We depend on our shoulders so often every day that we may not realize how important a shoulder is until it’s injured.
Shoulders provide the greatest range of motion of any joint in the body. Because of this, a shoulder injury can curtail even the most basic of our daily activities. Whether that’s showering, eating, dressing, or working, a shoulder injury can slow anyone down.
This daily dependence on our shoulders is one reason why so many people may opt to have their shoulder injury surgically repaired. Many shoulder surgeries can be performed arthroscopically – in a minimally invasive way involving a small incision and use of miniature tools with light and a camera (arthroscope) that allow a surgeon to see into the joint. However, sometimes a complete or “open” shoulder replacement is required.
While shoulder replacements are performed less often than knee or hip replacements, the procedures can now be performed with life-changing results.
Common Injuries of the Shoulder
The shoulder is one of the most complex joints in the body. It includes the upper arm (humerus), shoulder blade (scapula), and collarbone (clavicle) and it is primarily driven by the rotator cuff, a group of muscles and tendons that attach muscle to bone. The ring of cartilage that cushions the ball-and-socket joint of the shoulder is called the labrum.
When rotator cuff tendons become inflamed or irritated, it can cause bursitis or rotator cuff tendonitis. If it a tendon tears away from the bone, as is the case with many torn rotator cuffs, surgery is required it. The cartilage (labrum) around the shoulder joint also can become damaged in what is known as a labral tear.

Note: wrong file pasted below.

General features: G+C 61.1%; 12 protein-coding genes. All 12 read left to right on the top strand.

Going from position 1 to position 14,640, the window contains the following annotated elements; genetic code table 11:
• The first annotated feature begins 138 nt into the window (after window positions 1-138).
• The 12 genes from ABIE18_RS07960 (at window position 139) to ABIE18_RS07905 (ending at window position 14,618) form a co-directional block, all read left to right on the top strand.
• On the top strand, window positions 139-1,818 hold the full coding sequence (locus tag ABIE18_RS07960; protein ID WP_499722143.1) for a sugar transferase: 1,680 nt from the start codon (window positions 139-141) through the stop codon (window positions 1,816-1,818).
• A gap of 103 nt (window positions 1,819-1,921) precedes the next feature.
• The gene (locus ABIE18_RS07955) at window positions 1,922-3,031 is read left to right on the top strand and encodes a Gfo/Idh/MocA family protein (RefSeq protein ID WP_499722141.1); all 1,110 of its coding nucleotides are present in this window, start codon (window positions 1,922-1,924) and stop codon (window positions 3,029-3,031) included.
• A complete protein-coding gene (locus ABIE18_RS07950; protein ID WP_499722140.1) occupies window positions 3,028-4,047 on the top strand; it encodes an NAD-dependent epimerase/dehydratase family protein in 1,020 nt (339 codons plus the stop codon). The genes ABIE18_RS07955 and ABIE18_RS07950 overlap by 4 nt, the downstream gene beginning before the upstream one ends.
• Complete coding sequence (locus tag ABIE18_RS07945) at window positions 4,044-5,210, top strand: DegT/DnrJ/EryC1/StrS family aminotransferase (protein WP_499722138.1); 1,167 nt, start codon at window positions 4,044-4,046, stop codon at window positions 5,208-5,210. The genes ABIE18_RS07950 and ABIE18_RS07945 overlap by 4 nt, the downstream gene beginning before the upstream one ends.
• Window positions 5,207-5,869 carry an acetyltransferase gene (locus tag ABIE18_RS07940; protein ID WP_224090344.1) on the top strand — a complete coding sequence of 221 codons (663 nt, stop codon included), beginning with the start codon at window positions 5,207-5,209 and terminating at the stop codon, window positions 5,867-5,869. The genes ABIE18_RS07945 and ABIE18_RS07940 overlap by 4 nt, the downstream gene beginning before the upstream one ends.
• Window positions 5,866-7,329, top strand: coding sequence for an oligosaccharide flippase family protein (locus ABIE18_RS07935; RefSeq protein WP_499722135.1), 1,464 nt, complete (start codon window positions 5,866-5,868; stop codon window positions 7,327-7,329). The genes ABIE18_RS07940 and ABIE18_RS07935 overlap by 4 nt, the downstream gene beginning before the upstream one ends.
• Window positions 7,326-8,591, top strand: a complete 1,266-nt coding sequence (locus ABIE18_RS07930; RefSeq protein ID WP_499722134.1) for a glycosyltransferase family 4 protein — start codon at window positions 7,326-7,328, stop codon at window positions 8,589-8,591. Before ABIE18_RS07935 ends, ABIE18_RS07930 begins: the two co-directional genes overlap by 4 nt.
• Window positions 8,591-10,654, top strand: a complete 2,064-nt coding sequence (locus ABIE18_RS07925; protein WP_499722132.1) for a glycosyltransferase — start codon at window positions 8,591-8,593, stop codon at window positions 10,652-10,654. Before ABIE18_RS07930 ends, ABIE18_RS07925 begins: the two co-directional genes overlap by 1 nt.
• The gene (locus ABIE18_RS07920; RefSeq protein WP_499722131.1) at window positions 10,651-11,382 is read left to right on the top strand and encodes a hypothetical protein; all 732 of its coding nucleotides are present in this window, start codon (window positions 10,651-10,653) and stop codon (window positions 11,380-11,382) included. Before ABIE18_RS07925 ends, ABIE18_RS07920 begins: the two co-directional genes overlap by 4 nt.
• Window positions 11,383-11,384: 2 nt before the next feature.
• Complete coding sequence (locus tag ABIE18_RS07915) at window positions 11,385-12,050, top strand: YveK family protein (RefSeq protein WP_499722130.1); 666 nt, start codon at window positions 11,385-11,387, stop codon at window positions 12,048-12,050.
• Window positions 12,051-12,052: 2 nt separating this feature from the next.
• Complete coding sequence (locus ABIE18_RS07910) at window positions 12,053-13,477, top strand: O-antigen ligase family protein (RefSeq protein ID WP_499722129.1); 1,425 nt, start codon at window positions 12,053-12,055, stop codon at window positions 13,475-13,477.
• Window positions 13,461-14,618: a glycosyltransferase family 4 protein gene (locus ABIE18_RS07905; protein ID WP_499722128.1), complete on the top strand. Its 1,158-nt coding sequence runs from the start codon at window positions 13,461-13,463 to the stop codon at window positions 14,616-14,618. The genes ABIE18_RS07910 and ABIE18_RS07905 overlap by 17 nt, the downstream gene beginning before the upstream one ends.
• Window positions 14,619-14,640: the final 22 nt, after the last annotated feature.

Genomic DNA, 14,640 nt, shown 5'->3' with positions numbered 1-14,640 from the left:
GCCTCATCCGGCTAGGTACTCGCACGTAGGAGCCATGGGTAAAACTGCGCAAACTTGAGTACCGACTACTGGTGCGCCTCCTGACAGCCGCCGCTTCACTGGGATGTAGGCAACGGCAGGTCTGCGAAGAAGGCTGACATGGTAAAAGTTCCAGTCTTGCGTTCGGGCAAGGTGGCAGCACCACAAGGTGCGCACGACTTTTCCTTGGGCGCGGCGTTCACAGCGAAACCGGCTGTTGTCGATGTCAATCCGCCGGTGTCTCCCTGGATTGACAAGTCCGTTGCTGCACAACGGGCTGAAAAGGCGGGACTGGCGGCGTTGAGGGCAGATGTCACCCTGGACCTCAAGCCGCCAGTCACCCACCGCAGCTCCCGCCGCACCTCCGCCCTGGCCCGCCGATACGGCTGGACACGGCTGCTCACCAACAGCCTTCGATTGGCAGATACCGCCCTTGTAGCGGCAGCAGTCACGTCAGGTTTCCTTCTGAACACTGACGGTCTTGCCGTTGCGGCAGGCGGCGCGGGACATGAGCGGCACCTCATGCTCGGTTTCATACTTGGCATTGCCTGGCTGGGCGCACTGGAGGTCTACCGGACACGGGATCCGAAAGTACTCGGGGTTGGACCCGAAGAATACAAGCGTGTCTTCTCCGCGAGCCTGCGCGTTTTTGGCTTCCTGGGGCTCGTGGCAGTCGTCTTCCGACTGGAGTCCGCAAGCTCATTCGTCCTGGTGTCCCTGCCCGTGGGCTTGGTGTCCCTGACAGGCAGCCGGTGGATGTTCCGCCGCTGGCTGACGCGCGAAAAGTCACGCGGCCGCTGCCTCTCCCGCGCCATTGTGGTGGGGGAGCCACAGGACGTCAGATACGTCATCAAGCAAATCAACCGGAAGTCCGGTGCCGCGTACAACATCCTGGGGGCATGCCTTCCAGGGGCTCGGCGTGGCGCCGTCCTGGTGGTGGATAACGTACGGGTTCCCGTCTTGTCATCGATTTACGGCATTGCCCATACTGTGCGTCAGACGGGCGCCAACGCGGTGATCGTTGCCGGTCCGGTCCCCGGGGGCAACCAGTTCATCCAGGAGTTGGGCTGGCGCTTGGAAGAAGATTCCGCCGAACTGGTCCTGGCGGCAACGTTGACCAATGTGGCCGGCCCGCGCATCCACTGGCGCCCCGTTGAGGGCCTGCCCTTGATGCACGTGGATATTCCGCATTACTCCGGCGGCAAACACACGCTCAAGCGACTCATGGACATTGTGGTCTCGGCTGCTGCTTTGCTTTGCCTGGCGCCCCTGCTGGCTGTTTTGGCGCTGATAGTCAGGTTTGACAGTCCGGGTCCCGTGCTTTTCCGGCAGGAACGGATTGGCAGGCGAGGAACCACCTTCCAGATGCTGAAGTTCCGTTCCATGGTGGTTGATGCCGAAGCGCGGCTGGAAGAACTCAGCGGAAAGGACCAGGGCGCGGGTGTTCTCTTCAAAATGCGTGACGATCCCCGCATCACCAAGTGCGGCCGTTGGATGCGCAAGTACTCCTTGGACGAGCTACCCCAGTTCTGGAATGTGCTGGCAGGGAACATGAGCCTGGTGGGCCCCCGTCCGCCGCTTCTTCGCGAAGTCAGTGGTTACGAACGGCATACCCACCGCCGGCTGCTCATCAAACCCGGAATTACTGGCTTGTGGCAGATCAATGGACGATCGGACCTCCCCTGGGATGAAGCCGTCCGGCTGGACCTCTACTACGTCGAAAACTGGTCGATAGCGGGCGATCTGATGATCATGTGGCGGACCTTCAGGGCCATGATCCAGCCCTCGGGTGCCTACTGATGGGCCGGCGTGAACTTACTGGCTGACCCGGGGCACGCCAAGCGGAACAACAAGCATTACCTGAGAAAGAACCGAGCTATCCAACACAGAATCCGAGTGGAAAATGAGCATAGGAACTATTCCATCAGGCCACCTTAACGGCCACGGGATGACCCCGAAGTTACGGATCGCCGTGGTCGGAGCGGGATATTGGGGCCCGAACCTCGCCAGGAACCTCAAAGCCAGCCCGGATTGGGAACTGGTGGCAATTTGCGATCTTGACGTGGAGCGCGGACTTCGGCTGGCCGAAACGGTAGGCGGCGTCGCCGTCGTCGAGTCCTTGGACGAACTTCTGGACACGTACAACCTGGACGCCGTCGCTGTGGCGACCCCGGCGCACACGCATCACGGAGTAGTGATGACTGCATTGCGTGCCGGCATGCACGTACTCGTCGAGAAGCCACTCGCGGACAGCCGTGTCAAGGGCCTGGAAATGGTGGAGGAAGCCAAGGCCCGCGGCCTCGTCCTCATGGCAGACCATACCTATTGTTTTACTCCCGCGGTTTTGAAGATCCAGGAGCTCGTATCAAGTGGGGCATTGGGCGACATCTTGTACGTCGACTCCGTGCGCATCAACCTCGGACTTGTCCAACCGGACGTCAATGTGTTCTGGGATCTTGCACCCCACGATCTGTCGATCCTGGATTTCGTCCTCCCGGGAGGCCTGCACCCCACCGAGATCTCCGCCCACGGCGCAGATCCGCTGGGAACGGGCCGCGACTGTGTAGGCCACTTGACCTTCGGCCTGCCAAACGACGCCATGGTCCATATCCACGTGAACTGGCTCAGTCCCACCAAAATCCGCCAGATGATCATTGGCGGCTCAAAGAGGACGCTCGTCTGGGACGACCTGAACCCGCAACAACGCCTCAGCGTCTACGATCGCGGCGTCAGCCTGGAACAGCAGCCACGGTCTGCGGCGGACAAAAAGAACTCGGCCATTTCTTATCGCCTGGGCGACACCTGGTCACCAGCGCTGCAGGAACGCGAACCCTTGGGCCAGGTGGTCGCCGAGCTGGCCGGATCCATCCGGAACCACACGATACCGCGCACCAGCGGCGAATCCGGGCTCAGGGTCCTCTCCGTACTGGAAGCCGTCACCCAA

Repairing Shoulder Injuries
Injured shoulders hurt. Anyone who experiences an injury to the shoulder knows how debilitating it can be. It interferes with so many daily activities, getting it repaired is crucial to leading a normal life again.
Most shoulder injuries requiring surgery can be repaired arthroscopically. In this type of procedure, several small incisions are made in the shoulder and an arthroscope is inserted into the injured shoulder joint to locate and treat the source of the problem. While most shoulder repairs are done on an outpatient basis and last roughly an hour, more severe injuries may take additional time to repair. If the rotator cuff tear is large, for example, a doctor may choose to perform the more traditional open surgery, which involves a larger incision when greater access is needed.
Following surgery on a shoulder, you might experience some swelling and discomfort, although patients are typically given painkillers to help relieve any post-surgical pain.
You will likely need to wear a sling for a period of time in order to immobilize the shoulder joint to aid healing.
Your doctor will schedule a regimen of physical therapy, which is a critical component of your recovery.
Most activities like showering and dressing oneself will take extra time and can be difficult to accomplish for weeks to months after a shoulder surgery.
There is no rushing recovery after the trauma of surgery, which can take a toll on the body. Recovery from shoulder surgery may take months and affect many aspects of your life, including driving, dressing, and other daily tasks.
If you suffer from shoulder pain and are contemplating surgical treatment, then you need to speak with one of the orthopedic surgeons at the Center for Orthopaedic Surgery and Sports Medicine. Our orthopedic specialists can help determine the best way to repair your injured shoulder and what you can expect as far as your recovery. Call today at (210) 692-7400 to schedule your appointment or you can request an appointment using the convenient online form.